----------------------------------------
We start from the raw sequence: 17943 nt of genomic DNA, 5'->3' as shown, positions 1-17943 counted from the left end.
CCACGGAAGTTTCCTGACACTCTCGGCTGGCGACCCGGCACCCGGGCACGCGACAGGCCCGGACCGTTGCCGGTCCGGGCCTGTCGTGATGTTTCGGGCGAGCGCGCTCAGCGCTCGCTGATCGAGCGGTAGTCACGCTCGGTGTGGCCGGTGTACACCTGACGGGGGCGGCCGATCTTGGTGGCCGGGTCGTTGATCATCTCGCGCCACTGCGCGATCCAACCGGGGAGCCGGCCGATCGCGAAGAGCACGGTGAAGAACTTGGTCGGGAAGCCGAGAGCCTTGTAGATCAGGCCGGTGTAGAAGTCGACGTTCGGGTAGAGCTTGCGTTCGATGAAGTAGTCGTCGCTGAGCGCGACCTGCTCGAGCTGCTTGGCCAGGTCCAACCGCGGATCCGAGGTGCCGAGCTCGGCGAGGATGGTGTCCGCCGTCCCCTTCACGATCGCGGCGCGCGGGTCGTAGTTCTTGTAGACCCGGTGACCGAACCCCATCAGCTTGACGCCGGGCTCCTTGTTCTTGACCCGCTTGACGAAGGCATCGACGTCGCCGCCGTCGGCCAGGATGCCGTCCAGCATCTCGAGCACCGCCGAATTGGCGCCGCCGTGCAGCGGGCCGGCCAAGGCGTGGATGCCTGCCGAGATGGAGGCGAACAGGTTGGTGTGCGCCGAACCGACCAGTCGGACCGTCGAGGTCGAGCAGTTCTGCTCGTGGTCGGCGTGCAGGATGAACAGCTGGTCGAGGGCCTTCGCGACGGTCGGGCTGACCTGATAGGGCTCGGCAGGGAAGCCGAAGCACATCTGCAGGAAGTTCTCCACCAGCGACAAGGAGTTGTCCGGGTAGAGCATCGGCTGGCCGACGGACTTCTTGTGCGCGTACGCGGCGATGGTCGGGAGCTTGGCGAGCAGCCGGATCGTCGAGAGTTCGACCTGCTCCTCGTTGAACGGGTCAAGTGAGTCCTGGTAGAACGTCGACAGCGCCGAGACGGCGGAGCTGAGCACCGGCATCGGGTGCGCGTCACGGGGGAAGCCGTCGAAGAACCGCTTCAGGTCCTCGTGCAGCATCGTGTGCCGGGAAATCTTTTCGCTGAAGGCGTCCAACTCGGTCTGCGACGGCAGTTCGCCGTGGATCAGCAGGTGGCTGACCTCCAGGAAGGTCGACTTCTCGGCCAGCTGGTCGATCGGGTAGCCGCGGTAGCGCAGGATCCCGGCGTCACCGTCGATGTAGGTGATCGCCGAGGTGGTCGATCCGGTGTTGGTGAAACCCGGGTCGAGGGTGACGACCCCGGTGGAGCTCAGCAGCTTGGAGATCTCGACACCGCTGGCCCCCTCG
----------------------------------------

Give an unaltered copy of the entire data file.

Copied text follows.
We start from the raw sequence: 17943 nt of genomic DNA, 5'->3' as shown, positions 1-17943 counted from the left end.
CCACGGAAGTTTCCTGACACTCTCGGCTGGCGACCCGGCACCCGGGCACGCGACAGGCCCGGACCGTTGCCGGTCCGGGCCTGTCGTGATGTTTCGGGCGAGCGCGCTCAGCGCTCGCTGATCGAGCGGTAGTCACGCTCGGTGTGGCCGGTGTACACCTGACGGGGGCGGCCGATCTTGGTGGCCGGGTCGTTGATCATCTCGCGCCACTGCGCGATCCAACCGGGGAGCCGGCCGATCGCGAAGAGCACGGTGAAGAACTTGGTCGGGAAGCCGAGAGCCTTGTAGATCAGGCCGGTGTAGAAGTCGACGTTCGGGTAGAGCTTGCGTTCGATGAAGTAGTCGTCGCTGAGCGCGACCTGCTCGAGCTGCTTGGCCAGGTCCAACCGCGGATCCGAGGTGCCGAGCTCGGCGAGGATGGTGTCCGCCGTCCCCTTCACGATCGCGGCGCGCGGGTCGTAGTTCTTGTAGACCCGGTGACCGAACCCCATCAGCTTGACGCCGGGCTCCTTGTTCTTGACCCGCTTGACGAAGGCATCGACGTCGCCGCCGTCGGCCAGGATGCCGTCCAGCATCTCGAGCACCGCCGAATTGGCGCCGCCGTGCAGCGGGCCGGCCAAGGCGTGGATGCCTGCCGAGATGGAGGCGAACAGGTTGGTGTGCGCCGAACCGACCAGTCGGACCGTCGAGGTCGAGCAGTTCTGCTCGTGGTCGGCGTGCAGGATGAACAGCTGGTCGAGGGCCTTCGCGACGGTCGGGCTGACCTGATAGGGCTCGGCAGGGAAGCCGAAGCACATCTGCAGGAAGTTCTCCACCAGCGACAAGGAGTTGTCCGGGTAGAGCATCGGCTGGCCGACGGACTTCTTGTGCGCGTACGCGGCGATGGTCGGGAGCTTGGCGAGCAGCCGGATCGTCGAGAGTTCGACCTGCTCCTCGTTGAACGGGTCAAGTGAGTCCTGGTAGAACGTCGACAGCGCCGAGACGGCGGAGCTGAGCACCGGCATCGGGTGCGCGTCACGGGGGAAGCCGTCGAAGAACCGCTTCAGGTCCTCGTGCAGCATCGTGTGCCGGGAAATCTTTTCGCTGAAGGCGTCCAACTCGGTCTGCGACGGCAGTTCGCCGTGGATCAGCAGGTGGCTGACCTCCAGGAAGGTCGACTTCTCGGCCAGCTGGTCGATCGGGTAGCCGCGGTAGCGCAGGATCCCGGCGTCACCGTCGATGTAGGTGATCGCCGAGGTGGTCGATCCGGTGTTGGTGAAACCCGGGTCGAGGGTGACGACCCCGGTGGAGCTCAGCAGCTTGGAGATCTCGACACCGCTGGCCCCCTCG